...
  visitor.PaintImage(fileImgSrc, new NPoint(10, 10));

When dealing with remotely located resources the data does not become available instantly – there is a period of time during which the data is traveling towards the recipient. During this period the image source object can still be used, but it renders an empty image. When the actual image data arrives, the image source raises the ImageSourceChanged event. This notification can be used to initiate a repaint of the widget that displays the image source.

Some encoded image sources may contain more than one image – for example GIF files with multiple frames. Such images can be displayed either by rendering a particular frame or by playing back the whole sequence of frames as an animation. To indicate your preferences you can use the AnimateFrames and FrameIndex properties. These properties are not regarded for images that contain only one frame or do not support animation.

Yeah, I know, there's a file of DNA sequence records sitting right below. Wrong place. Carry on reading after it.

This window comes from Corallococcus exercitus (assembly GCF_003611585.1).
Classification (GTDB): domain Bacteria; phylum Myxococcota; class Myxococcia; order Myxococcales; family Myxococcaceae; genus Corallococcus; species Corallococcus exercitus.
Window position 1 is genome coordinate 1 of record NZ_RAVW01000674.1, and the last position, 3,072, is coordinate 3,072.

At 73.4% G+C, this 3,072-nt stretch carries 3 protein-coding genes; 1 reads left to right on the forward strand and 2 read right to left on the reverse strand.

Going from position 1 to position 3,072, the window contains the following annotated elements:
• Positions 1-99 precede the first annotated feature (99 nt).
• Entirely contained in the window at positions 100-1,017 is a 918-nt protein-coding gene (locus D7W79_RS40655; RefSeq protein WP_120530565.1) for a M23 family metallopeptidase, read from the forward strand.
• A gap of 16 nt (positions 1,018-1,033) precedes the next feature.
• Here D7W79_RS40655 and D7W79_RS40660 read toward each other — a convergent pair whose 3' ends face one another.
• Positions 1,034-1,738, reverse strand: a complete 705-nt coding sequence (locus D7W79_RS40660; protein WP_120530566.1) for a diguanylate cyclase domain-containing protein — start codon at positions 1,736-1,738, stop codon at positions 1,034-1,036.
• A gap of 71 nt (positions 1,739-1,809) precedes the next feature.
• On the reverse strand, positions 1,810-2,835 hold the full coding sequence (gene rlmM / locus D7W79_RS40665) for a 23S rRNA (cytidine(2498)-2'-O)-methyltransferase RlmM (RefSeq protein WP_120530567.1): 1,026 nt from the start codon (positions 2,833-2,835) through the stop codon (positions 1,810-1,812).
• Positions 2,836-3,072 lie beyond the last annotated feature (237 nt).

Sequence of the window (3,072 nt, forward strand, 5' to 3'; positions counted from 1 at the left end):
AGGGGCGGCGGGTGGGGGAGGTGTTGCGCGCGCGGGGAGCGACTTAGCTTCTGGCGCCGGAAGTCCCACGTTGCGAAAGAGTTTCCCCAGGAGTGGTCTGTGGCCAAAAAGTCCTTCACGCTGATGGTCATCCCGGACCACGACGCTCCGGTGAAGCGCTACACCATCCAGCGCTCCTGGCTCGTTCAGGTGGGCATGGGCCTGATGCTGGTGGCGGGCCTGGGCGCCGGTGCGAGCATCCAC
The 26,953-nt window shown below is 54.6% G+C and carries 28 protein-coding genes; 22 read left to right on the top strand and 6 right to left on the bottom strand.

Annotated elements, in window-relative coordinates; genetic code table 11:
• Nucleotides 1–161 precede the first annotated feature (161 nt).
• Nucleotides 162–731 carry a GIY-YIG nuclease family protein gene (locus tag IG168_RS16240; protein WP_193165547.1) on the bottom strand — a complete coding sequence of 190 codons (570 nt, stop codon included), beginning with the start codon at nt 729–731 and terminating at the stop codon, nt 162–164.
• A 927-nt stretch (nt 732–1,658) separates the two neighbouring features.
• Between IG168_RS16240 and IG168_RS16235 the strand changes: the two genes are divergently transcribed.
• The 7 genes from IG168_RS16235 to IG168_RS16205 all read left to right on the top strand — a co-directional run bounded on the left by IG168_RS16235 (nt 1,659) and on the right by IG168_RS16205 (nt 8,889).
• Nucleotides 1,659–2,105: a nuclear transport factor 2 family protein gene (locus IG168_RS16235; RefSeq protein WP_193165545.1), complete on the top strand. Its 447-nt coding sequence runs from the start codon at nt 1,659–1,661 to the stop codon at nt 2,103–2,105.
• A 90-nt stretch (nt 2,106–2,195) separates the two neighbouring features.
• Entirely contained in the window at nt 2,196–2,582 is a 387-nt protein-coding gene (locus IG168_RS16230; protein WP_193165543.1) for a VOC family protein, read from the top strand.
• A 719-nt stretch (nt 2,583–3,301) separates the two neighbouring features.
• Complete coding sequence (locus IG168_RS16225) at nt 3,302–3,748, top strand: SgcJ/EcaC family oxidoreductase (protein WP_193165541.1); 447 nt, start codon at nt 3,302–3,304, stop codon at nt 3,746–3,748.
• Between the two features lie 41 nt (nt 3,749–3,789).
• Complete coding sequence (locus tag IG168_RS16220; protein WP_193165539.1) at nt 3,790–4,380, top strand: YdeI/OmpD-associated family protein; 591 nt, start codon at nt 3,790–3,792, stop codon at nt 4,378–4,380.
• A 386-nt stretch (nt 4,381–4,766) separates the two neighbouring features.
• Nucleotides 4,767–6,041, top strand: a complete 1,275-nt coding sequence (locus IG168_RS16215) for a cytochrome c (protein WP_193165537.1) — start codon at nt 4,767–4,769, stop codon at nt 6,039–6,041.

All types derived from NImageSource implement common functionality that facilitates the access to the image information. In general all image sources are able to:

For image sources with multiple frames it is possible to obtain the number of frames, as well as information about each particular frame. Please refer to NImageInfo.FrameCount and NImageInfo.GetFrameInfo for details.

See Also